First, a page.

Tudor Lodge Road

14 12 2008


Tudor Lodge is no more. But there is still a road named after it, and the wall in the photo above is the old Tudor Lodge boundary wall, and this neat communal garden is part of Tudor Lodge’s garden. Much of the rest of the garden though has been swallowed up by housing.


Tudor Lodge, from an old photo

To make any sense of how Tudor Lodge Road came to be, you have to look at the history of The Park as a whole.

Many spectacular building projects in Regency Cheltenham changed course (and character) in mid-building, as their owners ran out of money and had to sell up to other developers who imposed their own tastes and vision. The Park was no exception. A beautiful Regency estate focused around a teardrop-shaped curve, the project was initiated in 1831 when the land (open fields in Leckhampton) was bought by a solicitor called Thomas Billings. His ambitious vision is laid out in the map below, made in 1834. The tip of the teardrop was a pleasure ground, and he set up a comprehensive Zoological, Botanical and Horticultural Garden in the rest of it. Sites were drawn out for numerous luxury houses including a crescent of detached villas within the Park itself.

Tudor Lodge Road, which didn’t have a name at that time, is the circular road in the middle of this map extract, along with the straight bits either side of it. I’m not sure what that round spot in the middle is supposed to be … it may have been a small round building or some kind of monument. When Mr Merrett made his map in 1834 he mapped out all the proposed development. The darker blue houses are the ones that had already been built, and the lighter ones were still in development.


1834 map, showing the Park development as it was planned, NOT as it was actually built.

Despite valiant efforts to make it work, the Zoological Garden was not the success that was hoped, and Billings found himself with no choice but to abandon his part-built estate. It was bought by the architect Samuel Whitfield Daukes, who immediately scrumpled up much of Billings’ original plan.

Daukes himself lived in The Park, in Whitfield House, which appears on the 1834 map as the sole “really built” house on the south-west side of the circular road. On taking over the whole project in 1839, he demolished Whitfield House and took over the four building plots adjacent to it, then built a new and much bigger Tudor-Gothic mansion on the site. Called Tudor Lodge. He built it as his own home and it was a spectacular landmark, considered one of his finest works.


1880 map, showing how the Park area actually developed, and the position of ‘Tudor Lo’.

At the tip of The Park teardrop Daukes designed and built Cornerways, an extraordinarily characterful Italianate villa, tall and narrow, cross-shaped and perched right on the junction. The rest of the park area became Fullwood Park, a public pleasure ground with sports facilities and an admission fee.

The big change Daukes made to Tudor Lodge Road, which still didn’t have a name, is that it became semi-circular rather than circular. A lane was run through to Grafton Road, and named Tudor Lodge Drive. And a large fine house was built in the central circle.

There weren’t many other houses built in the road, but it runs down the back and side of some very handsome villas, like in the top photo which shows the backs of houses in neighbouring Painswick Road, and the one below which also fronts onto Painswick Road but has a lovely walled garden in Tudor Lodge Road. All these houses, while not technically in the road itself, make it a very pleasant place to walk down.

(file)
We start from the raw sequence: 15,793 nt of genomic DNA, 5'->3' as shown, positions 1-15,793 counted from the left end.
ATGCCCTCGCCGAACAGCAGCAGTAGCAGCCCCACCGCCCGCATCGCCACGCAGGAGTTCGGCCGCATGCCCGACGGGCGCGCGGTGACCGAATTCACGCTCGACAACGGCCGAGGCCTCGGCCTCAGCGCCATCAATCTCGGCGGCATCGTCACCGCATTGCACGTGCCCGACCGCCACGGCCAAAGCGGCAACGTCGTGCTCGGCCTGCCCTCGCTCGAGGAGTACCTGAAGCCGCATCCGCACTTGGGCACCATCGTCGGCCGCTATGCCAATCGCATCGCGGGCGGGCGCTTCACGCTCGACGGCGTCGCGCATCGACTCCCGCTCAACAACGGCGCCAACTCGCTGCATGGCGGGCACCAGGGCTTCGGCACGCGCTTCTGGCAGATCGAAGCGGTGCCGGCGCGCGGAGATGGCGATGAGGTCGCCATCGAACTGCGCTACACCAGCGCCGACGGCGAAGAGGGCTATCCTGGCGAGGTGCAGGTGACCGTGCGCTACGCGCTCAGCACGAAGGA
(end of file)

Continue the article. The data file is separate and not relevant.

Funnily enough, Tudor Lodge Road continued anonymous until 1891. The only name it seems to have had before that is “road to circus”, which wasn’t much use when it turned out not to be a circus.


In one of those lamentable decisions we can only look back on with incomprehension, Tudor Lodge was demolished in 1966 and replaced with modern development. A row of houses was built fronting onto The Park and another in Tudor Lodge Road on what was formerly the garden. So now the road name and the perimeter wall are all that’s left.

The area still has a Victorian charm to it though.



5 responses

6 09 2010

Rebie, are you aware that in July Cheltenham Borough Council’s planning committee approved outline plans to demolish Temple Garth, Oakley Rd, and build 2 detached dwellings on the site? They tried hard to save the house, including attempting to get it listed, but eventually gave up for fear of being sued! Temple Garth was built in 1871 and is part of the Battledown Estate initiated in 1859. I thought it might be a good subject for your camera, but I wouldn’t leave it too long. For anyone who’s interested the planning reference is: 08/01343/OUT.

6 09 2010

I didn’t know that, Lana. Thank you for letting me know.

2 02 2011
Central Park Bike Tours

Rebie, how do you find all that information and pictures about the Park? It’s amazing information, thanks a lot

24 03 2013
Richard Woolley

You do not mention here one of the wickedest pieces of municipally sanctioned vandalism, the destruction many years ago of the facade of the Grammar School. It still hurts when I see the appalling banality that replaced it. As a past pupil I can still hardly bear to look. That facade gave tone to a nondescript end of what is, let’s face it, an otherwise nondescript High Street. Any architect with imagination and a basic command of his art could have incorporated at least the facade into a new development. No doubt The Famous will now be destroyed.

12 07 2021
Christina Perera

Fascinated to see a photo of Tudor Lodge as I’m currently researching one of its previous occupants, John Charles Mackay (1854-1934). His father, a Rogart ‘worthy’ was known as John ‘Hereford’ Mackay (1822-1906) see https://rogartheritage.co.uk/people/john-hereford-mackay/.

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